Agriculture and Genetic Technologies

11 March 2021


Reported by Kate McNeil, CSaP Communications Coordinator

In the second episode of CSaP: The Science & Policy Podcast’s series on Science, Policy and Genetic Technologies, host Dr Rob Doubleday was joined by NIAB Chief Executive and plant scientist Dr Tina Barsby, and Dr Jack Stilgoe, a Senior Lecturer at UCL's Department of Science & Technology Studies. Throughout the episode, they explored what emerging genetic technologies in agriculture mean for our society, and the opportunities that we ought to have in mind when we think about this new technology.

Listen to the episode here:

Opening the discussion, Dr Barsby reflected that we have genome sequences of almost all of the crops out there in the world. We also have good knowledge of what those genes are doing, what the proteins are doing, and where we would like to change them. Genome editing allows us to do that in a more directed way than we could in the past. She noted that there are some similarities between genome editing and the genetic modification technologies of the past – particularly in that they are both laboratory-based ways of making changes to a plant cell. However, genome edits do not introduce foreign DNA, and offer increased precision in modifying plant characteristics over traditional methods.

With new sets of laboratory interventions introducing novel possibilities, Dr Jack Stilgoe noted that these novel possibilities have been accompanied by new questions which will be understood differently by philanthropists, farmers, scientists, companies, and the general public. He asks how we can reassure ourselves that we will not find ourselves in a situation where scientists with humanitarian instincts argue for technology that will allow us to feed the world, while at the same time agribusiness might say that this technology could allow them to capture and control agricultural markets in more ways. Here, Dr Barsby reflected that during the last wave of innovation in genetic modification “scientists in public laboratories suddenly turned around and found that the things we were doing were owned by somebody – there were patents flying around.” She noted that this could still be a concern, adding that there are also concerns over how regulation will be managed. If the cost of a regulatory process is so high that only big multinational companies could afford to do it, that would be limiting. Meanwhile, if new technologies are regulated in the same category as conventionally bred mutations, public sector organizations could bring forward things which have sustainability or public benefits, but no clear commercial benefit.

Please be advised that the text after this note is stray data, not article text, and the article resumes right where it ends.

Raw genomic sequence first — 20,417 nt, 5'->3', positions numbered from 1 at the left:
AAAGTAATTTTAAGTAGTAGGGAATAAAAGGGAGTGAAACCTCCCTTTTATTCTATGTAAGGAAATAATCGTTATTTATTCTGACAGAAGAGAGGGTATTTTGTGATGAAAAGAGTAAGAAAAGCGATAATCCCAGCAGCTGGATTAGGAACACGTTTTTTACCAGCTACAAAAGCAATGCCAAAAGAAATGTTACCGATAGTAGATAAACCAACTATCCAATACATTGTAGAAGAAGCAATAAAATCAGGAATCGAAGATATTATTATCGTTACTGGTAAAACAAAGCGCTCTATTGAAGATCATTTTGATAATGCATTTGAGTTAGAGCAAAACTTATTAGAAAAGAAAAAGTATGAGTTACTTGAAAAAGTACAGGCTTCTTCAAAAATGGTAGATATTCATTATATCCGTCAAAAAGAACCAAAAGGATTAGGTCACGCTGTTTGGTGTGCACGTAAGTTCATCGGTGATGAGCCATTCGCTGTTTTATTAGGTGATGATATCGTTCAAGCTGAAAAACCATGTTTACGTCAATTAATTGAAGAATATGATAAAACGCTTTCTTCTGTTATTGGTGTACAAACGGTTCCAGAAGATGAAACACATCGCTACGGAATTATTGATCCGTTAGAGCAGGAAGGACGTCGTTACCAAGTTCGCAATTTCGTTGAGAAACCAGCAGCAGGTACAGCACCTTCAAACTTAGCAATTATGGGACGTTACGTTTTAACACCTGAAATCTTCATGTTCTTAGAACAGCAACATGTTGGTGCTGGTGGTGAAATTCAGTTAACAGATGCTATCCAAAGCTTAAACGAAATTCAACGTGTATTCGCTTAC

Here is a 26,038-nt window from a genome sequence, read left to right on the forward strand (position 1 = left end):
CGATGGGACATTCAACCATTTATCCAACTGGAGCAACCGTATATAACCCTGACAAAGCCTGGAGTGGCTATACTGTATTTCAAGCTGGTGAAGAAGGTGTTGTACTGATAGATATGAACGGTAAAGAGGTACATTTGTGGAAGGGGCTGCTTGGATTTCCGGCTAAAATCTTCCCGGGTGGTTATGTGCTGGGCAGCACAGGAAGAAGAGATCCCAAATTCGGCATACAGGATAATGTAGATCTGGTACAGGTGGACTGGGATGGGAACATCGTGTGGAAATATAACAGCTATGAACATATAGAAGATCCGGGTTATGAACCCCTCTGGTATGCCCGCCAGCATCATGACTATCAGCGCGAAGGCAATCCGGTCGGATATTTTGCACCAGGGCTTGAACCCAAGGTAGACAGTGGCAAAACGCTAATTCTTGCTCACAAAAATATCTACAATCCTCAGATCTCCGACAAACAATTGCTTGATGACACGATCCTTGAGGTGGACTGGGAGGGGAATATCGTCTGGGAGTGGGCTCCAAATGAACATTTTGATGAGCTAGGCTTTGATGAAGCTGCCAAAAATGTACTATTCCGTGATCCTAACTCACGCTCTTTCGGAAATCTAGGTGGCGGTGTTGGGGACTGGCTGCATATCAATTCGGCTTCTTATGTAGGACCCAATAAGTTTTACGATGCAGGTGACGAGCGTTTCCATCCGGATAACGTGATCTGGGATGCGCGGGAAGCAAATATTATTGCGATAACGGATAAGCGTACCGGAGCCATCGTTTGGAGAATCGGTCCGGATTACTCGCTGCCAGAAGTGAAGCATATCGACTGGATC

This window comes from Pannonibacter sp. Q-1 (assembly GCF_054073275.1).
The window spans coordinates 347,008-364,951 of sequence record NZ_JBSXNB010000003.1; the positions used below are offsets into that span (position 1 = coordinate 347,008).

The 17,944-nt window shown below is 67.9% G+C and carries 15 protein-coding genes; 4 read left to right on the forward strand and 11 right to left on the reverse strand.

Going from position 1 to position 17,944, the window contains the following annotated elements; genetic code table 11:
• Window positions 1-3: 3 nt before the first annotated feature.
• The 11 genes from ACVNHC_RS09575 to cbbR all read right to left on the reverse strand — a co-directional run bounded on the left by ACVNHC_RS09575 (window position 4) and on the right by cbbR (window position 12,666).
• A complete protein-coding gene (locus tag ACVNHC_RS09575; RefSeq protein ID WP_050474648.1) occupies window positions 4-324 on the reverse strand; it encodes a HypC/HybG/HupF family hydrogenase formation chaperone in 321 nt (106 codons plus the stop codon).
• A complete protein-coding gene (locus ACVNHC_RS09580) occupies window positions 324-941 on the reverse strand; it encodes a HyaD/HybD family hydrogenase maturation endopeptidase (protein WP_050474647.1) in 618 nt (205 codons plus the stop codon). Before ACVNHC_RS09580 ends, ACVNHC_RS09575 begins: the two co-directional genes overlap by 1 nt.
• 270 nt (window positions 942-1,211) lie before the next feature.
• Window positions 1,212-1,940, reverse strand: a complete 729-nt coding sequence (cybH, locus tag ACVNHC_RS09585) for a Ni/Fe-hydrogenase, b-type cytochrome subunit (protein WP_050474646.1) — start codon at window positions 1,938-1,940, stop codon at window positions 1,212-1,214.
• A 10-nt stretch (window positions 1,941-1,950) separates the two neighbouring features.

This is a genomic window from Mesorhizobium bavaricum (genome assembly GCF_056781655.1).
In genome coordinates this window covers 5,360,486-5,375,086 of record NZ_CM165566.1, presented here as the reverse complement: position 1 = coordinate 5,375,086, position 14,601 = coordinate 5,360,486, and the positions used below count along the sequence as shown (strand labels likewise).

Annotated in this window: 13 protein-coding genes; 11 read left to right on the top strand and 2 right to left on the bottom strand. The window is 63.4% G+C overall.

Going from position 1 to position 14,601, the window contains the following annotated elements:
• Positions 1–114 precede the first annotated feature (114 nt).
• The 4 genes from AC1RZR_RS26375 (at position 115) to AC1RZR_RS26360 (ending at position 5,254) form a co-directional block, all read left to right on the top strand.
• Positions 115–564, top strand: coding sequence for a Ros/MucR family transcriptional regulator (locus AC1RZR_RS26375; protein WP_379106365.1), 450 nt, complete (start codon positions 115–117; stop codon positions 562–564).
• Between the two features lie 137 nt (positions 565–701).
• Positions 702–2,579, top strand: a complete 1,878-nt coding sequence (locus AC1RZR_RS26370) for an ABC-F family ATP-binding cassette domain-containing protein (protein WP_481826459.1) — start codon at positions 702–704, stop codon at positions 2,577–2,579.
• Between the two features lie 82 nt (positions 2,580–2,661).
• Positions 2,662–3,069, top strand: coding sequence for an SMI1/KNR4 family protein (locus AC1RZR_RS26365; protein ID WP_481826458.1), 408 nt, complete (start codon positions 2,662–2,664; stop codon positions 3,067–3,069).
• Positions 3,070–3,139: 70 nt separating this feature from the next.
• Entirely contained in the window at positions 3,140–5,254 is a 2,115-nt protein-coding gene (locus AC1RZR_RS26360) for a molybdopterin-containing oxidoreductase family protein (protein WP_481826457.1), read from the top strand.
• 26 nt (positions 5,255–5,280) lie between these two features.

Twenty years ago, during the genetic modification debates, there were questions of who benefits, who controls the technology, how it will shape the wider food and agricultural systems, and questions about uncertainty and unintended consequences. Dr Doubleday questioned whether these underlying themes could re-emerge in ongoing consultations over the future of regulations for genome editing, or whether these consultations will instead take another path. Here, Dr Stilgoe suggested that while he has not seen evidence that these past concerns have gone away, there is a sort of optimism that the public mood has shifted. He hopes that these discussions will lead to a clearer sense of what public good agricultural biotechnology looks like. He hopes that publicly funded scientists will not find themselves entangled in corporate research agendas, and that we will be able to get a sense of what type of food crops the world needs. The discussion underway, he suggests, could be about what good gene editing looks like.

CSaP: The Science & Policy Podcast’s four-part miniseries on Science, Policy and Genetic Technologies was released throughout February 2021. This series is available across all major podcasting platforms, including Spotify, Apple Podcasts, Google Podcasts, RadioPublic, Pocket Casts, Podbean, ListenNotes, Acast, Player.FM, Podcast Addict, and Castbox. This series was hosted by Dr Rob Doubleday and was produced by Kate McNeil with the support of research assistant Alice Millington.